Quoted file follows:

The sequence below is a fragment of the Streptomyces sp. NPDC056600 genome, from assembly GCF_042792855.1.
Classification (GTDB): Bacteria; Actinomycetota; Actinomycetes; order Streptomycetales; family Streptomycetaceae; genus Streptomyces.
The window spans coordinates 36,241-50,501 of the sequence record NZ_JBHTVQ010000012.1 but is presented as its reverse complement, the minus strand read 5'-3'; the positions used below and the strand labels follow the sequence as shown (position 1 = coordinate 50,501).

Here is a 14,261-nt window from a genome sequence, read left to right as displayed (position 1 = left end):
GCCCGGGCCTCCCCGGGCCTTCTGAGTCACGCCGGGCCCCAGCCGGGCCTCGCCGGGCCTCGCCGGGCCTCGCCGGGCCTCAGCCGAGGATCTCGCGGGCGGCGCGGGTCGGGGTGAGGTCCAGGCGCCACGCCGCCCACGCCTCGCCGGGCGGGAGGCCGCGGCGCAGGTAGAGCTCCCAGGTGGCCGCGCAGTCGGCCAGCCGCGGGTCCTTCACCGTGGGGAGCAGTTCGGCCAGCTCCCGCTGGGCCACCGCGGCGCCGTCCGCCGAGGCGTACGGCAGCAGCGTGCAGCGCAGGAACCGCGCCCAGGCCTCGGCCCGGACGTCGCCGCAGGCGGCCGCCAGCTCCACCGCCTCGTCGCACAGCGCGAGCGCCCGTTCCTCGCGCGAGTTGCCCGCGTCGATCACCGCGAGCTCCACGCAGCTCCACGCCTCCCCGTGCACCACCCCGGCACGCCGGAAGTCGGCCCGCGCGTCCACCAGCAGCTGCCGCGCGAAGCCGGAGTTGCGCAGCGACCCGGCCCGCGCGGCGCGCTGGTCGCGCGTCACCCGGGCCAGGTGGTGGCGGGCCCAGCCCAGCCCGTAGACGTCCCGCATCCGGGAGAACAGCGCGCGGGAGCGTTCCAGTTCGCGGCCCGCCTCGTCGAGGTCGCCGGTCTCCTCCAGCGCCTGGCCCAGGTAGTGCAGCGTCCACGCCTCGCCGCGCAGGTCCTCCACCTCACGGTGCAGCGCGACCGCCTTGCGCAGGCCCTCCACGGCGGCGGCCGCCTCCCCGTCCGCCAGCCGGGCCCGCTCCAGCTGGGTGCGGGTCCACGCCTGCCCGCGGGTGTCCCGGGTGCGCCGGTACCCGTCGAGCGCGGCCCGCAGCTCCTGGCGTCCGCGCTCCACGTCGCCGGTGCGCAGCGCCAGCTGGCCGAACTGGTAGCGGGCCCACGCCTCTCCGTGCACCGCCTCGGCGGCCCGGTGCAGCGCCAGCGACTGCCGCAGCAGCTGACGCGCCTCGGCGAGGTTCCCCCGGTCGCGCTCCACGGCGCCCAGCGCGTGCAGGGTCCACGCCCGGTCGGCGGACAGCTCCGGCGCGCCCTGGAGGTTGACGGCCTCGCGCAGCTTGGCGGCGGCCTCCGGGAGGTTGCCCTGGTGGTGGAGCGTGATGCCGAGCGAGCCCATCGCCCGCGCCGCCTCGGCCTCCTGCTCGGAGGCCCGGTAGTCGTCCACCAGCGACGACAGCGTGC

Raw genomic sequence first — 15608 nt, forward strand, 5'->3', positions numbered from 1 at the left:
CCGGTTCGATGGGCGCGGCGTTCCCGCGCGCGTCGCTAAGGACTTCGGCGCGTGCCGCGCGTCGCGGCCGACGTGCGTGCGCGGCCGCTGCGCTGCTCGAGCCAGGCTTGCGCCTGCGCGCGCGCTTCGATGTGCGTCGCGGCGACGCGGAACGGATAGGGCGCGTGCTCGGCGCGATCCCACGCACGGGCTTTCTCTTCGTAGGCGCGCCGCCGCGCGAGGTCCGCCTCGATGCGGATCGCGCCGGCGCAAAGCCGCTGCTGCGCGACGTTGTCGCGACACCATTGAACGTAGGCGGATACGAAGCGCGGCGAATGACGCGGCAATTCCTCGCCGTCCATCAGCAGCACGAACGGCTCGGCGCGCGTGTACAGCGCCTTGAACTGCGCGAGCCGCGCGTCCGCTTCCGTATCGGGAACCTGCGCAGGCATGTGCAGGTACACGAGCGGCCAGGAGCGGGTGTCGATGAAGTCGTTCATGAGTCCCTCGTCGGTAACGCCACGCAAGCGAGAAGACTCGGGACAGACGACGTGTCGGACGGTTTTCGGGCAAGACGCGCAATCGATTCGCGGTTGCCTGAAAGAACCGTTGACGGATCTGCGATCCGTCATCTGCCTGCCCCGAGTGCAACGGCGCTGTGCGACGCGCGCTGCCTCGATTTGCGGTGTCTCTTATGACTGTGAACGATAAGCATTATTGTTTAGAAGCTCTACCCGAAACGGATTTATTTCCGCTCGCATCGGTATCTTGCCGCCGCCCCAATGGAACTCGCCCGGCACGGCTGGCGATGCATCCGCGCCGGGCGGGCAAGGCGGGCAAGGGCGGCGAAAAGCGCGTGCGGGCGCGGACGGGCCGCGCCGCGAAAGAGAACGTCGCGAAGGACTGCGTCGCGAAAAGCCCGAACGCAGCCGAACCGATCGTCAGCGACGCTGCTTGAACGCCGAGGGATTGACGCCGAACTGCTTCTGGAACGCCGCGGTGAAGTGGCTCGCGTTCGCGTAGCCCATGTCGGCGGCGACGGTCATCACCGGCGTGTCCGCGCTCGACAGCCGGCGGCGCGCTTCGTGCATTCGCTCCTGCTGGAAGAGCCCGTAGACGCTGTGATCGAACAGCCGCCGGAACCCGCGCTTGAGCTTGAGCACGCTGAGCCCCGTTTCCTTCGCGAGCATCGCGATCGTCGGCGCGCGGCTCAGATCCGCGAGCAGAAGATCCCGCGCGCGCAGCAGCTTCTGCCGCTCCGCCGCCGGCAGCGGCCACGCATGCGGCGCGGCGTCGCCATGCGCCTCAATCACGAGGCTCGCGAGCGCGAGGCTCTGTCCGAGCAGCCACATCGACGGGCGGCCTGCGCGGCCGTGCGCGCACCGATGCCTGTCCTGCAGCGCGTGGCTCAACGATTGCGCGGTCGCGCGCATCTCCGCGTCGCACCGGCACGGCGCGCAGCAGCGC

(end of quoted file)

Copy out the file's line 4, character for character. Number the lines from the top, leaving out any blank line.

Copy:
Here is a 14,261-nt window from a genome sequence, read left to right as displayed (position 1 = left end):